|13. Gibon Sengai (1750-1837)|
Autumn wind on Somei HillSigned: -
Technique: sumi on paper, 31 x 22.5
Mounting: original cream paper
89 x 33
Box: authorized by Suizanjin (dates inknown)
Condition: a little worn, soiled and little wormage, otherwise good
秋風に染井の岡の紅葉は / 怡土しまかけて錦なりけり
Akikaze ni Somei no oka no momiji wa / Itoshima kakete nishiki narikeri.
As the autumn winds begin to blow
The leaves on Somei Hill are turning crimson
A way to Ito Isle,
Weaving variegated sheets of brocade
(Compare. Suzuki 1999 # 96)
My jokes with brush and ink
Are neither calligraphy nor painting,
Scattered among misguided people,
They become calligraphy and painting.
Translation adapted from Suzuki Daisetz 1971, p. 25 (Rosenfield)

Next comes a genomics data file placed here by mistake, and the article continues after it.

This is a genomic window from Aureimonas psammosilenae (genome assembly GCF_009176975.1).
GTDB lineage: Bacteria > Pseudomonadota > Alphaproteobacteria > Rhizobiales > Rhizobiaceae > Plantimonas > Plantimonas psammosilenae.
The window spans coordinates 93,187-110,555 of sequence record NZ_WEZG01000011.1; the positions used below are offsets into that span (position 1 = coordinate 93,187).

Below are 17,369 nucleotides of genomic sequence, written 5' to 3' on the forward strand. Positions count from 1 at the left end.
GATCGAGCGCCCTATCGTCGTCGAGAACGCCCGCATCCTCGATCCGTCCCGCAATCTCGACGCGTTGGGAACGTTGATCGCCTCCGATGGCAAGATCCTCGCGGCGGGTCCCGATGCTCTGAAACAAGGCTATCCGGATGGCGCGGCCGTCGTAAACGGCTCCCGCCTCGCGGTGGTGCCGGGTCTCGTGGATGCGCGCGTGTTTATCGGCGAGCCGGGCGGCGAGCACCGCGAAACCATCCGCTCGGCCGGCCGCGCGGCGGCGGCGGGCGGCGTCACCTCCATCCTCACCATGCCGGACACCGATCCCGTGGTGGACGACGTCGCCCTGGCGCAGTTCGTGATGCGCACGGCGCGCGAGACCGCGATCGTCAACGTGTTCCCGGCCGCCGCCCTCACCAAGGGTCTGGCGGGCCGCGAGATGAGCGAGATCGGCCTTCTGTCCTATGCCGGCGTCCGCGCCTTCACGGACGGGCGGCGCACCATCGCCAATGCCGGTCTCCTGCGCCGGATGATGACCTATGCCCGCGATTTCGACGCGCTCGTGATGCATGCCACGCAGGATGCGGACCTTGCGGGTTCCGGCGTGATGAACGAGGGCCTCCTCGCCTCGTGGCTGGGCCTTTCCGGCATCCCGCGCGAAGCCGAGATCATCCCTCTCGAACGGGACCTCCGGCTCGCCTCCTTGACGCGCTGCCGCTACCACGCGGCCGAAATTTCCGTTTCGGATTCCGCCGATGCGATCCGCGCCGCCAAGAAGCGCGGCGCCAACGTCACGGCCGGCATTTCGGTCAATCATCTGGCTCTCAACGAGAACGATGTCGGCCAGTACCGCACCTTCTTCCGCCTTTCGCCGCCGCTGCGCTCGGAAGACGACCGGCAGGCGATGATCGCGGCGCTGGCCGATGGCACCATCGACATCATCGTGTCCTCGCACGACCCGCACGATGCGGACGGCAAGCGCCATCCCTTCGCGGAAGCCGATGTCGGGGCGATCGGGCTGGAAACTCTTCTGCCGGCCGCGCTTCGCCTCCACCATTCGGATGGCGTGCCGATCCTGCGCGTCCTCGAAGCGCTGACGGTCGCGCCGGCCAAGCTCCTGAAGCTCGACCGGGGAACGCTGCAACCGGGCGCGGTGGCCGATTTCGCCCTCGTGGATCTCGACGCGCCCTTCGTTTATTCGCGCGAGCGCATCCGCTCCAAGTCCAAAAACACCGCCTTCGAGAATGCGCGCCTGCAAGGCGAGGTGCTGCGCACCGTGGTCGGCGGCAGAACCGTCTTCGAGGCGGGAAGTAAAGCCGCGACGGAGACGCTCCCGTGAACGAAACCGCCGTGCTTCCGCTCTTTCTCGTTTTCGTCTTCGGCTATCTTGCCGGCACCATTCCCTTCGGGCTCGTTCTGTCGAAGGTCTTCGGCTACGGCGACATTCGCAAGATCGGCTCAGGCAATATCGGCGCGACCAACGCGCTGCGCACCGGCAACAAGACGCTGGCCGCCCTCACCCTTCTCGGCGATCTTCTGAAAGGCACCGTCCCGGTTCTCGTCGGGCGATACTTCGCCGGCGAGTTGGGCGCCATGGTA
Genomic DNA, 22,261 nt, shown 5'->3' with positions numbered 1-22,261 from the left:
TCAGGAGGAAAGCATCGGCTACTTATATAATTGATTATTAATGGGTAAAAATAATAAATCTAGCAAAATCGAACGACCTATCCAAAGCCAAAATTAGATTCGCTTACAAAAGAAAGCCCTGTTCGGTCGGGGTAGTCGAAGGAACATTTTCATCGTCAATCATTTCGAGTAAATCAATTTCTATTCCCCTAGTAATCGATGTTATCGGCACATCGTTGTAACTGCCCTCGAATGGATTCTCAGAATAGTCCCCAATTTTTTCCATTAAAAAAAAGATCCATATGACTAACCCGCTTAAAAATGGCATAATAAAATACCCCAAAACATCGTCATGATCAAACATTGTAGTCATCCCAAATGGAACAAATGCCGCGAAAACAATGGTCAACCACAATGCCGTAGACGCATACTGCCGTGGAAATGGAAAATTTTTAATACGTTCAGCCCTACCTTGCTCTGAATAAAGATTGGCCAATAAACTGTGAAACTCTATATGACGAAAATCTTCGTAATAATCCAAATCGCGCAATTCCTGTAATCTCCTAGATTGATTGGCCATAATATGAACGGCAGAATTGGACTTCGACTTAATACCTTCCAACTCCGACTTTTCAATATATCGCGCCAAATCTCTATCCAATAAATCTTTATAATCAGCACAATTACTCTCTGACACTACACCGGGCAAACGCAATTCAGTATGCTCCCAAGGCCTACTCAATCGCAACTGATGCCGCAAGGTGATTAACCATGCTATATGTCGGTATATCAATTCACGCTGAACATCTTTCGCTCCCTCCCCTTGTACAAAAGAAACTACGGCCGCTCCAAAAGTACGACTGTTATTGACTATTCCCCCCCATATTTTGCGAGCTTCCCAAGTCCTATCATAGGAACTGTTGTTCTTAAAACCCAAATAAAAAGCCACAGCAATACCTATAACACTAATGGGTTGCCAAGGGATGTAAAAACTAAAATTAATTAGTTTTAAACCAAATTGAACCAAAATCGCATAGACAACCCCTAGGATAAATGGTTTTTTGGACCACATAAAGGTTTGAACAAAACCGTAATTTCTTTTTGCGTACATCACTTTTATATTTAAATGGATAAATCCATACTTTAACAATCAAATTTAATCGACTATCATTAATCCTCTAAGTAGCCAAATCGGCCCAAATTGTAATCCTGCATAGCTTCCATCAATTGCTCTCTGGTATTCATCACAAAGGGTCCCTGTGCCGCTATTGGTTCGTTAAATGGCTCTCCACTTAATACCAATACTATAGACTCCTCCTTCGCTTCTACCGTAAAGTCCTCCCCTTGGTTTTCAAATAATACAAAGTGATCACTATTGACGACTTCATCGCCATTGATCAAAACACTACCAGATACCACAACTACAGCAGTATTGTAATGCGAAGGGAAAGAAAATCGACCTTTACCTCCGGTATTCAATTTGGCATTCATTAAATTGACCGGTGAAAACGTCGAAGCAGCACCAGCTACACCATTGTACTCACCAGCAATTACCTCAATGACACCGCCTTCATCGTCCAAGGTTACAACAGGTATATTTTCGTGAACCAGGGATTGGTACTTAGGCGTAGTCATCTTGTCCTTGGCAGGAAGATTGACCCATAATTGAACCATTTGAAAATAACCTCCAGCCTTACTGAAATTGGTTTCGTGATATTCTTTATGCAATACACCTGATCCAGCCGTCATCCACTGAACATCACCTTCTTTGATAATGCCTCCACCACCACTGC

Sengai was a monk of the Rinzai sect. He was known for his controversial teachings and writings, as well as for his lighthearted sumi-e paintings, a preacher full of wit and greatly concerned with spiritual welfare of ordinary people; a modest man. Not much information about him, because he did not want any writing to be done on his life.
He was born in a poor farming family with lots of brothers and sisters in (todays) Gifu-prefecture. At the age of eleven he started religious training at a local temple. Looking promising he was sent to leading Zen masters near Nagata.
About 1787 he was invited to come to Shôfuku-ji in Hakata on Kyûshû. The Shôfuku-ji, founded in 1195, although small was one of the oldest Zen temples in Japan. He became abbot in 1789 and retired in 1811, to become abbot again in 1836. In the meantime he lived near the Shôfuku-ji, receiving many visitors.
Rosenfield '99 B.79